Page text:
FRA faults bolts, brakes and UP in June 3 crude oil derailment

The Federal Railroad Administration on June 23, 2106 released its preliminary findings on the June 3 Oregon crude oil derailment and found at fault: bolts, brakes and Union Pacific.

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UP Bakken crude oil train derails in Oregon

A Union Pacific train carrying 96 carloads of Bakken crude to a refinery in Tacoma, Wash., derailed in Mosier, Ore., on June 3.

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RBN Energy on CBR: “All is not gloom and doom”

A few years back, crude-by-rail (CBR) “emerged as the go-to fix that enabled pipeline-constrained shale regions to move fast-increasing volumes of oil to market,” writes RBN Energy LLC analyst Housley Carr in Slow Train Coming: What’s Next for CBR. “But changes in the market—lower oil prices, slowing/declining production, new pipeline capacity—have been challenging and undermining CBR.”

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RBN Energy: CBR to Northwest refineries resilient

Northwest crude oil refiners are still shipping significant volumes of crude from North Dakota’s Bakken region, RBN analyst Sandy Fielden discusses in “Slow Train Coming: Crude By Rail To Northwest Refineries Still Resilient.”

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RBN Energy: The decline and fall of East Coast CBR

As RBN Energy LLC analyst Sandy Fielden describes in Slow Train Coming: The Decline and Fall of East Coast Crude by Rail, the economics of shipping crude oil out of North Dakota’s Bakken region, compared to importing equivalent crude, are having a detrimental impact on crude-by-rail (CBR) shipments to the East Coast.

CBR: What’s happening in the Rockies?

According to the latest Energy Information Administration (EIA) monthly Drilling Productivity Report, crude production from the Niobrara shale region in Colorado and Wyoming, which peaked at 491 Mb/d (million barrels per day) in April 2015, is forecast to decline by roughly100 Mb/d to 388 Mb/d through March 2016, in response to falling crude prices and lower drilling activity.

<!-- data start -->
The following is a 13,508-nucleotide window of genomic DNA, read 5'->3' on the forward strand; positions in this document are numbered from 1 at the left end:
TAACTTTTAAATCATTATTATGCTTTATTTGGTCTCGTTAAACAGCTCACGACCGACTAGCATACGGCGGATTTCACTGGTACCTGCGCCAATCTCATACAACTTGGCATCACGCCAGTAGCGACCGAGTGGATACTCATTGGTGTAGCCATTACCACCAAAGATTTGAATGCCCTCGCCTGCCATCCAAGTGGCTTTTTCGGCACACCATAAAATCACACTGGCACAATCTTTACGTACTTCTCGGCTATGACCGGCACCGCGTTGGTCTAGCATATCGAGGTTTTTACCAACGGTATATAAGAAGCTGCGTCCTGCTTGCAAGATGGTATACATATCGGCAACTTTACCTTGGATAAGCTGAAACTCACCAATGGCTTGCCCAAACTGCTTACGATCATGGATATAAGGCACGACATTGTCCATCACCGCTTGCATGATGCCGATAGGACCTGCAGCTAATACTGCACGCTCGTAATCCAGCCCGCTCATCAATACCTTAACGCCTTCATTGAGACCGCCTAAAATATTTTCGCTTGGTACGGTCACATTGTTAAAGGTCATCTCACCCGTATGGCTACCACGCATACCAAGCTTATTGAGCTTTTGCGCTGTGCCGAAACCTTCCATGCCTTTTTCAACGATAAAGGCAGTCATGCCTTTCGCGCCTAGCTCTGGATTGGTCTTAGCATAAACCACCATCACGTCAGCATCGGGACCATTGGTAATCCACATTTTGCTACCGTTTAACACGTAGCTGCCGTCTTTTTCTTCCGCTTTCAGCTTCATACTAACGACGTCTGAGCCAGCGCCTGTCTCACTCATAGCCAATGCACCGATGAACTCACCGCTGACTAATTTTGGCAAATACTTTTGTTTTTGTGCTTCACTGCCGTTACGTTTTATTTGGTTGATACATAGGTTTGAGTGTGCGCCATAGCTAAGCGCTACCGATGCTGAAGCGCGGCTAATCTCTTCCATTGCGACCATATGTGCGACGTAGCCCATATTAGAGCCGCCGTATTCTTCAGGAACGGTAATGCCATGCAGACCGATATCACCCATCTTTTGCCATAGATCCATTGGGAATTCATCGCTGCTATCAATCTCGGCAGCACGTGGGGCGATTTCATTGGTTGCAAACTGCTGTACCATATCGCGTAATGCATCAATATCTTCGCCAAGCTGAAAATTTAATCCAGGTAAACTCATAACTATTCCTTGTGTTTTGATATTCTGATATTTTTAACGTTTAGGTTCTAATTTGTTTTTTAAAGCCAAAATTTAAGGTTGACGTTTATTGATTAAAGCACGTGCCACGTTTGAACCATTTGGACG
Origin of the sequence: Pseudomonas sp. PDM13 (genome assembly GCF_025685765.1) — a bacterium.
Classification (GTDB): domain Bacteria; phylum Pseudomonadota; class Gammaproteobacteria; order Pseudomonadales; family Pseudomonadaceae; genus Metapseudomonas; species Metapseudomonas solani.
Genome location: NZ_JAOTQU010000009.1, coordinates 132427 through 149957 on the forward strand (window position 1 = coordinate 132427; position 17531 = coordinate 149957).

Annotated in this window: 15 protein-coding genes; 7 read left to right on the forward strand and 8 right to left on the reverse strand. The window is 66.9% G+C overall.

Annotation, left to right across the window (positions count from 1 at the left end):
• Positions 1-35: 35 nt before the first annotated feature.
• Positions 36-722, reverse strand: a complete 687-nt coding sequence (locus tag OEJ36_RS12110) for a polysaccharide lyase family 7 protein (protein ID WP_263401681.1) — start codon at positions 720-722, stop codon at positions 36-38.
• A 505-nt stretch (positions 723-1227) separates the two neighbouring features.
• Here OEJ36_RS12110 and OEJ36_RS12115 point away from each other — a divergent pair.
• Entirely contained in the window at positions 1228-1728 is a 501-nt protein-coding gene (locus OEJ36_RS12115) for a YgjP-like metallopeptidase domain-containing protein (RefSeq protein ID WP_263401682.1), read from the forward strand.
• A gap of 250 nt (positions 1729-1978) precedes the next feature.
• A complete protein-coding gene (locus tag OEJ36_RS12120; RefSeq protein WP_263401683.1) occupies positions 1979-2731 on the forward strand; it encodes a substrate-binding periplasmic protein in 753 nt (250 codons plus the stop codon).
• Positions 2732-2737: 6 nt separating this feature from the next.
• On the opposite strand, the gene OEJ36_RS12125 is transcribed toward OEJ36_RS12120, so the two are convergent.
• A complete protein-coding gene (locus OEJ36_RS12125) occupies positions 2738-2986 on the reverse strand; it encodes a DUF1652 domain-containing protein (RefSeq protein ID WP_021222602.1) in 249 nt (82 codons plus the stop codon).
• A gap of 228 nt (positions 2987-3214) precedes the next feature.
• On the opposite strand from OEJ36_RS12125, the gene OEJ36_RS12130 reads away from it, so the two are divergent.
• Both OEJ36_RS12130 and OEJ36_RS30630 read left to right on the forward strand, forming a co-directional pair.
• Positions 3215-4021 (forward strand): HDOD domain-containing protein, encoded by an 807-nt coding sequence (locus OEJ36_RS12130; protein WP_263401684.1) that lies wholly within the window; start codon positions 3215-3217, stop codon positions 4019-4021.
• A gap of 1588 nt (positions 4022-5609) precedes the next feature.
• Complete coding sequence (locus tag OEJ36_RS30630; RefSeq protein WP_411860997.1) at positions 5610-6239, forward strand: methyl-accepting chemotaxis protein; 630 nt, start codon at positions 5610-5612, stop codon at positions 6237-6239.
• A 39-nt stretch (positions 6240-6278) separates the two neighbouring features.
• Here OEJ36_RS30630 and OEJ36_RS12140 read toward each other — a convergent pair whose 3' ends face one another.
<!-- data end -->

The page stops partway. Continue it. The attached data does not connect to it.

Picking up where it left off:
RBN Energy: CBR economics aren’t what they used to be

The crude by rail (CBR) boom that less than two years ago preoccupied the industry and generated intense regulatory scrutiny is, for all intents and purposes, over, according to a new analysis by RBN Energy.

Commentary

AAR considers court action to alter CBR rulemaking

Reaffirmation by the U.S. rail and hazardous materials regulators of new rules for the movement of flammable liquids means operational migraines for railroaders, without actually addressing the underlying cause of crude oil exploding in transit.

Does zero Bakken crude for Irving Oil indicate a trend?

Irving Oil Ltd., operator of Canada’s largest crude oil refinery, has stopped importing crude oil sourced from the Bakken shale formation in North Dakota and shipped by rail in favor of cheaper crudes from such producers as OPEC, “reflecting a shift in crude costs affecting East Coast refiners during a global slump in oil prices,” the Wall Street Journal recently reported.

AAR: CBR leveling off in 2015

In reporting Class I railroad traffic for the week ending Aug. 8, 2015, the Association of American Railroads (AAR) took note of the fact that CBR (crude by rail) shipments in 2015’s second quarter dropped 16%, or 21,189 tank car loads, from third-quarter 2014, the peak quarter for rail crude oil originations. Second-quarter 2015’s 111,068 CBR carloads represented a 1.8% drop, or 2,021 carloads, from this year’s first-quarter.

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